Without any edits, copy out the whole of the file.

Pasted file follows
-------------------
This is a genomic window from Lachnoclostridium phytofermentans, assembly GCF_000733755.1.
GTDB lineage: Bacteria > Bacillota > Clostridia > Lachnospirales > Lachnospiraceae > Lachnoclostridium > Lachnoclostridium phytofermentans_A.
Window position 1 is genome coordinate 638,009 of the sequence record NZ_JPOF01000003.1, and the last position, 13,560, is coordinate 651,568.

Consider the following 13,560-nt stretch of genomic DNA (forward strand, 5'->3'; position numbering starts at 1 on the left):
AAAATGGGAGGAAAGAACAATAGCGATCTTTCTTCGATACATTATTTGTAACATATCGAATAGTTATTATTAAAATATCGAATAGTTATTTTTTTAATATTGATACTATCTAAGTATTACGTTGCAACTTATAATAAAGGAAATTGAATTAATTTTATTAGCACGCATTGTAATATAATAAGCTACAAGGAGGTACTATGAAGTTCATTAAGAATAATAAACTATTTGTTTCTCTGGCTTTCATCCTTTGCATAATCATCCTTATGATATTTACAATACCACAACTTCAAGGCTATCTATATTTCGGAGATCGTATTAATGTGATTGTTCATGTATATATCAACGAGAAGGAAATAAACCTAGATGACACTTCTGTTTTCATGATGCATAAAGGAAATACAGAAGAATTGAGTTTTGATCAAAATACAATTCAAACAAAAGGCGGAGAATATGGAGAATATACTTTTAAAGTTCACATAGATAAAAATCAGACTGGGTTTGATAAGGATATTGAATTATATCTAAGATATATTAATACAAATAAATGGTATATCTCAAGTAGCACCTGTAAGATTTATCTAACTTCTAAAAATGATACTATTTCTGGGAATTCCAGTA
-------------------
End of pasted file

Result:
This is a genomic window from Lachnoclostridium phytofermentans, assembly GCF_000733755.1.
GTDB lineage: Bacteria > Bacillota > Clostridia > Lachnospirales > Lachnospiraceae > Lachnoclostridium > Lachnoclostridium phytofermentans_A.
Window position 1 is genome coordinate 638,009 of the sequence record NZ_JPOF01000003.1, and the last position, 13,560, is coordinate 651,568.

Consider the following 13,560-nt stretch of genomic DNA (forward strand, 5'->3'; position numbering starts at 1 on the left):
AAAATGGGAGGAAAGAACAATAGCGATCTTTCTTCGATACATTATTTGTAACATATCGAATAGTTATTATTAAAATATCGAATAGTTATTTTTTTAATATTGATACTATCTAAGTATTACGTTGCAACTTATAATAAAGGAAATTGAATTAATTTTATTAGCACGCATTGTAATATAATAAGCTACAAGGAGGTACTATGAAGTTCATTAAGAATAATAAACTATTTGTTTCTCTGGCTTTCATCCTTTGCATAATCATCCTTATGATATTTACAATACCACAACTTCAAGGCTATCTATATTTCGGAGATCGTATTAATGTGATTGTTCATGTATATATCAACGAGAAGGAAATAAACCTAGATGACACTTCTGTTTTCATGATGCATAAAGGAAATACAGAAGAATTGAGTTTTGATCAAAATACAATTCAAACAAAAGGCGGAGAATATGGAGAATATACTTTTAAAGTTCACATAGATAAAAATCAGACTGGGTTTGATAAGGATATTGAATTATATCTAAGATATATTAATACAAATAAATGGTATATCTCAAGTAGCACCTGTAAGATTTATCTAACTTCTAAAAATGATACTATTTCTGGGAATTCCAGTA